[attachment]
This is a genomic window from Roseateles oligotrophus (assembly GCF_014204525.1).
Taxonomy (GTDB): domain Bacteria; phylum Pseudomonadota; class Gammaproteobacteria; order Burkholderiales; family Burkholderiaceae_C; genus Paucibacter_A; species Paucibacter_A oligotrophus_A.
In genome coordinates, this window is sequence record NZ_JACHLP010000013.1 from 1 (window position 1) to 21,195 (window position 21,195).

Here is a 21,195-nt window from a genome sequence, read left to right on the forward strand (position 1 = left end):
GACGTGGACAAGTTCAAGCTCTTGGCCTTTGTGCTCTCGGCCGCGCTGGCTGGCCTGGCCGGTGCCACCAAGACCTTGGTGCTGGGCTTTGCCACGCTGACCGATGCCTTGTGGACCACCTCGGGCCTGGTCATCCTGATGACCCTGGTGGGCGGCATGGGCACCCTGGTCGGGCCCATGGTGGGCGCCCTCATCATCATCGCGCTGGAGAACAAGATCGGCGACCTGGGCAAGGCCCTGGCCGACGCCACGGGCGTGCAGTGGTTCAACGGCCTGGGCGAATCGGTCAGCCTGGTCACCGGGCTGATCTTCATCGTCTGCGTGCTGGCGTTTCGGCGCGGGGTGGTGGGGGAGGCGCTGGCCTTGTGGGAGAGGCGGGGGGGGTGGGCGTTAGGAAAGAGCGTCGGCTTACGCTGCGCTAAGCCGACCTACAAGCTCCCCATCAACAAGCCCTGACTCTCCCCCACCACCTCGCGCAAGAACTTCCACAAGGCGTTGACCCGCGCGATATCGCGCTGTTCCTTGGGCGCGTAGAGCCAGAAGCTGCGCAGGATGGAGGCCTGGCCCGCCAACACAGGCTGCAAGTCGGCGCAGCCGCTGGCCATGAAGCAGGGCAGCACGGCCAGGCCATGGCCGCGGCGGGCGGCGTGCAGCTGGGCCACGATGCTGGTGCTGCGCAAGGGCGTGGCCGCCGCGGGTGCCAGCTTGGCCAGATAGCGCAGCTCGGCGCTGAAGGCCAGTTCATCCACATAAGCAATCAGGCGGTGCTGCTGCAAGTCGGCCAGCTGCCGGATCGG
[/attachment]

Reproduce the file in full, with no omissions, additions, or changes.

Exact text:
This is a genomic window from Roseateles oligotrophus (assembly GCF_014204525.1).
Taxonomy (GTDB): domain Bacteria; phylum Pseudomonadota; class Gammaproteobacteria; order Burkholderiales; family Burkholderiaceae_C; genus Paucibacter_A; species Paucibacter_A oligotrophus_A.
In genome coordinates, this window is sequence record NZ_JACHLP010000013.1 from 1 (window position 1) to 21,195 (window position 21,195).

Here is a 21,195-nt window from a genome sequence, read left to right on the forward strand (position 1 = left end):
GACGTGGACAAGTTCAAGCTCTTGGCCTTTGTGCTCTCGGCCGCGCTGGCTGGCCTGGCCGGTGCCACCAAGACCTTGGTGCTGGGCTTTGCCACGCTGACCGATGCCTTGTGGACCACCTCGGGCCTGGTCATCCTGATGACCCTGGTGGGCGGCATGGGCACCCTGGTCGGGCCCATGGTGGGCGCCCTCATCATCATCGCGCTGGAGAACAAGATCGGCGACCTGGGCAAGGCCCTGGCCGACGCCACGGGCGTGCAGTGGTTCAACGGCCTGGGCGAATCGGTCAGCCTGGTCACCGGGCTGATCTTCATCGTCTGCGTGCTGGCGTTTCGGCGCGGGGTGGTGGGGGAGGCGCTGGCCTTGTGGGAGAGGCGGGGGGGGTGGGCGTTAGGAAAGAGCGTCGGCTTACGCTGCGCTAAGCCGACCTACAAGCTCCCCATCAACAAGCCCTGACTCTCCCCCACCACCTCGCGCAAGAACTTCCACAAGGCGTTGACCCGCGCGATATCGCGCTGTTCCTTGGGCGCGTAGAGCCAGAAGCTGCGCAGGATGGAGGCCTGGCCCGCCAACACAGGCTGCAAGTCGGCGCAGCCGCTGGCCATGAAGCAGGGCAGCACGGCCAGGCCATGGCCGCGGCGGGCGGCGTGCAGCTGGGCCACGATGCTGGTGCTGCGCAAGGGCGTGGCCGCCGCGGGTGCCAGCTTGGCCAGATAGCGCAGCTCGGCGCTGAAGGCCAGTTCATCCACATAAGCAATCAGGCGGTGCTGCTGCAAGTCGGCCAGCTGCCGGATCGG